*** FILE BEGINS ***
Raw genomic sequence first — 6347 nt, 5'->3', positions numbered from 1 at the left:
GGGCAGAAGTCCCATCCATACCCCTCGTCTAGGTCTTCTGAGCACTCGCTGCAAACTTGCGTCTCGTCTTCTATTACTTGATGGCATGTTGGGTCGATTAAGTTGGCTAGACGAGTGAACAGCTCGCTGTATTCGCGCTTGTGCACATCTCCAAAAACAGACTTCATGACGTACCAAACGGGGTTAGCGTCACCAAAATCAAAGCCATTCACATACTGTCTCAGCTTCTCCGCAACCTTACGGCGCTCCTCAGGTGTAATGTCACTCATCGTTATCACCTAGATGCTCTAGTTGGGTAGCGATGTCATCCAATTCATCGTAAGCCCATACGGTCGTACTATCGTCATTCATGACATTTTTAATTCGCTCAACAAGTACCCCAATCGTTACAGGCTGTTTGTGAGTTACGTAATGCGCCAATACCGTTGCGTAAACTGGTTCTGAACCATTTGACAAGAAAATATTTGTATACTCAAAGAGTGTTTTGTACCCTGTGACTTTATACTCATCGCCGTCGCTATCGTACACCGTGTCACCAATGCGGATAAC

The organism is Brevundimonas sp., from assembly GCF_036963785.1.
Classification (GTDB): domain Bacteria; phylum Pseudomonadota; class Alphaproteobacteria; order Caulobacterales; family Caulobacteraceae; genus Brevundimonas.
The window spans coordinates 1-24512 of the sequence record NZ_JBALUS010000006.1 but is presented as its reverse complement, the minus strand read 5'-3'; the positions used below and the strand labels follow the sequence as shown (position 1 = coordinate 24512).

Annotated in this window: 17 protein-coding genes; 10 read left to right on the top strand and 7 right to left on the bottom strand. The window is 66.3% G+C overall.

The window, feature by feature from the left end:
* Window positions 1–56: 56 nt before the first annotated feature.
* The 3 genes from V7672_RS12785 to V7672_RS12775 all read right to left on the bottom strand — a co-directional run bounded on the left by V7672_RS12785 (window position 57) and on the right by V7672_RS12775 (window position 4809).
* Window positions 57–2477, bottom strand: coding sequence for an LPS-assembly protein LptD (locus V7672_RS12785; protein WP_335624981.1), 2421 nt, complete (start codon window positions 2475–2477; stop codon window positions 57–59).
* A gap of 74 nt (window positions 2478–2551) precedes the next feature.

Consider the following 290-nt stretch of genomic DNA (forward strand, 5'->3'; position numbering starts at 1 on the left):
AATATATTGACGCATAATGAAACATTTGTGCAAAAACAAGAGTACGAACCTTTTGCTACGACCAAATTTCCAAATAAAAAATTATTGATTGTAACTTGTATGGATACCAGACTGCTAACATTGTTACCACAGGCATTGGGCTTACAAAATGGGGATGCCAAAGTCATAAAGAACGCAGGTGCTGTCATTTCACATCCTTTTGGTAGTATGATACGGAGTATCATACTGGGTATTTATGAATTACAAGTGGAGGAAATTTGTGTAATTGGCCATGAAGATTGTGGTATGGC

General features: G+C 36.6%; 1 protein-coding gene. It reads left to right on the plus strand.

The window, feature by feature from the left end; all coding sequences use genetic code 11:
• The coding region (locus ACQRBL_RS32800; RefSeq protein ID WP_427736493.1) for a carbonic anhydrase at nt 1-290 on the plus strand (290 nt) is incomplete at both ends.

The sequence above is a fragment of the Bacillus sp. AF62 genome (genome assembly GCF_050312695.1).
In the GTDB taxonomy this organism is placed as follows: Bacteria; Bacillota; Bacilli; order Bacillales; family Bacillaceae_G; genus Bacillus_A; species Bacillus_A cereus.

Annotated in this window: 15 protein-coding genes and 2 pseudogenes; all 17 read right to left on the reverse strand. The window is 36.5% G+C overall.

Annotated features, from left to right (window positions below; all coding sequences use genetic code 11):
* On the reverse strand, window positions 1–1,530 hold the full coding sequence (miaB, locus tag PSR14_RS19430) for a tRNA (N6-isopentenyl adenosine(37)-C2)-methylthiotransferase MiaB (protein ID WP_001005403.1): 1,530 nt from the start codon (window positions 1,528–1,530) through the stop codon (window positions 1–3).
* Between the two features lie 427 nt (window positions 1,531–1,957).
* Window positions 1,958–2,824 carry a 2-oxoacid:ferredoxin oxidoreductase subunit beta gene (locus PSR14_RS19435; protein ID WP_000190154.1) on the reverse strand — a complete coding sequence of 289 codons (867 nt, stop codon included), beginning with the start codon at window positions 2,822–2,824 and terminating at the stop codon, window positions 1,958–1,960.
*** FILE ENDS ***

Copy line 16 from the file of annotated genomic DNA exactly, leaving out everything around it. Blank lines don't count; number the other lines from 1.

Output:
• The coding region (locus ACQRBL_RS32800; RefSeq protein ID WP_427736493.1) for a carbonic anhydrase at nt 1-290 on the plus strand (290 nt) is incomplete at both ends.